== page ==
yarn init-msw

Then, we'll need to update our .storybook/preview.js and initialize them:

import '../src/index.css';

+ // Registers the msw addon
+ import { initialize, mswDecorator } from 'msw-storybook-addon';

+ // Initialize MSW
+ initialize();

+ // Provide the MSW addon decorator globally
+ export const decorators = [mswDecorator];

//👇 Configures Storybook to log the actions( onArchiveTask and onPinTask ) in the UI.
export const parameters = {
  actions: { argTypesRegex: '^on[A-Z].*' },
  controls: {
    matchers: {
      color: /(background|color)$/i,
      date: /Date$/,

Finally, update the InboxScreen stories and include a parameter that mocks the remote API calls:

import React from 'react';

import InboxScreen from './InboxScreen';
import store from '../lib/store';
+ import { rest } from 'msw';
+ import { MockedState } from './TaskList.stories';
import { Provider } from 'react-redux';

export default {
  component: InboxScreen,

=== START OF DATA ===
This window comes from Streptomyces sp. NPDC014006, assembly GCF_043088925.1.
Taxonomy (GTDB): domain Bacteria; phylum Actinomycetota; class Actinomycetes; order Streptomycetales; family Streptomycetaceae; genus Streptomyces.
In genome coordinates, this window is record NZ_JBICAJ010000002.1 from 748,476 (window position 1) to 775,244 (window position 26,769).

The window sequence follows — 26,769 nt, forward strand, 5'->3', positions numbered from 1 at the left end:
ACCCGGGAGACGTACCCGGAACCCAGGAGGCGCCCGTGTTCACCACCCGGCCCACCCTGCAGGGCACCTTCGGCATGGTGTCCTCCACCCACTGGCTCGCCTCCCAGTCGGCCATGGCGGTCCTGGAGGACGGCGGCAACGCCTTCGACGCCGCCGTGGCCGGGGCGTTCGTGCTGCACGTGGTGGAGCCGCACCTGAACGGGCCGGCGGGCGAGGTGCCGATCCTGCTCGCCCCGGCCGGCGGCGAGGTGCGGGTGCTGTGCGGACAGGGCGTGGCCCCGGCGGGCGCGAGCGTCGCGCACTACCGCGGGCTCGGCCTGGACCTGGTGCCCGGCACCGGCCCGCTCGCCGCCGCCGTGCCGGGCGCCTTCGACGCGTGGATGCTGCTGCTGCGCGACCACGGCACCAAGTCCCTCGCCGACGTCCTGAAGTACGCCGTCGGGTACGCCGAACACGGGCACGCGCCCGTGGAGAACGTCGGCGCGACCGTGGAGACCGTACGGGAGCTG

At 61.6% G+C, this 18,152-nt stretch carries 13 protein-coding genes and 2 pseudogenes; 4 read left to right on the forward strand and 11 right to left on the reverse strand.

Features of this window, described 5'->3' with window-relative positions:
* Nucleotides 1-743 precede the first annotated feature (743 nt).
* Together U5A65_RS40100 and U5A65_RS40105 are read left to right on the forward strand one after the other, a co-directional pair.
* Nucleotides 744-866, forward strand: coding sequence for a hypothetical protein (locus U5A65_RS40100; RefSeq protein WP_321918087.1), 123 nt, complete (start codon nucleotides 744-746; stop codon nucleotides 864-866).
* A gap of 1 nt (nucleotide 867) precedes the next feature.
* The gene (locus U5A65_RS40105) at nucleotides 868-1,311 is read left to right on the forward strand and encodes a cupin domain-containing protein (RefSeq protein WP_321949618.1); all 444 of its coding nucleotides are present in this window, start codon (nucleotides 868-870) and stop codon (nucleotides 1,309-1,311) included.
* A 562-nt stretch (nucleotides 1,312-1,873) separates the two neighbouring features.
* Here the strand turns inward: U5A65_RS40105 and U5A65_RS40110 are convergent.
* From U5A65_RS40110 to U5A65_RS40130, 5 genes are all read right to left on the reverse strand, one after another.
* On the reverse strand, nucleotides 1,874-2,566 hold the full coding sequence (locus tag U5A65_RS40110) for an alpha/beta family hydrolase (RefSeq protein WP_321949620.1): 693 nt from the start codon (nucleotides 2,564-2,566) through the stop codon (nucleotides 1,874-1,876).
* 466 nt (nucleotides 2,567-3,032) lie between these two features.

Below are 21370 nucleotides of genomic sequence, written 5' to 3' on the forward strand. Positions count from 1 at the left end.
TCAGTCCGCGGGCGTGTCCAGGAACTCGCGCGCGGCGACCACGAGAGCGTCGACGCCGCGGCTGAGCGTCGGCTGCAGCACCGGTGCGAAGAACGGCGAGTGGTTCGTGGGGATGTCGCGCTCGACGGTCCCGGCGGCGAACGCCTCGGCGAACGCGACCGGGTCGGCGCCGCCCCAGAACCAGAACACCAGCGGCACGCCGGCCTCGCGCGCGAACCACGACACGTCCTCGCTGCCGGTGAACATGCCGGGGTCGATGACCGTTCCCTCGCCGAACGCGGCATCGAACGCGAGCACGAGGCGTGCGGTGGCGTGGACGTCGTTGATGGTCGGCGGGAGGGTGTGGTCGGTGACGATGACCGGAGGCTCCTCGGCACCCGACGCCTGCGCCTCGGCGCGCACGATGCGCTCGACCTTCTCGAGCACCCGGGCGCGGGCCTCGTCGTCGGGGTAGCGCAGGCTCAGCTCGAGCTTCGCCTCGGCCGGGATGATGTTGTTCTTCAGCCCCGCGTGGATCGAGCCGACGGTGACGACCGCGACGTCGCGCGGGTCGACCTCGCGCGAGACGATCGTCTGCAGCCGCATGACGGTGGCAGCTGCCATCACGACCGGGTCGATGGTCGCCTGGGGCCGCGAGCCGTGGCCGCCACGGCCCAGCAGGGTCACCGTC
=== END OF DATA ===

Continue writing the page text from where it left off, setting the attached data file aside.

title: 'InboxScreen',
  decorators: [(story) => <Provider store={store}>{story()}</Provider>],

const Template = () => <InboxScreen />;

export const Default = Template.bind({});
+ Default.parameters = {
+   msw: {
+     handlers: [
+       rest.get(
+         '',
+         (req, res, ctx) => {
+           return res(ctx.json(MockedState.tasks));
+         }
+       ),
+     ],
+   },
+ };

export const Error = Template.bind({});
+ Error.parameters = {
+   msw: {
+     handlers: [
+       rest.get(
+         '',
+         (req, res, ctx) => {
+           return res(ctx.status(403));
+         }
+       ),
+     ],
+   },
+ };
💡 As an aside, yet another viable approach would be to pass data down the hierarchy, especially when using GraphQL. It’s how we have built Chromatic alongside 800+ stories.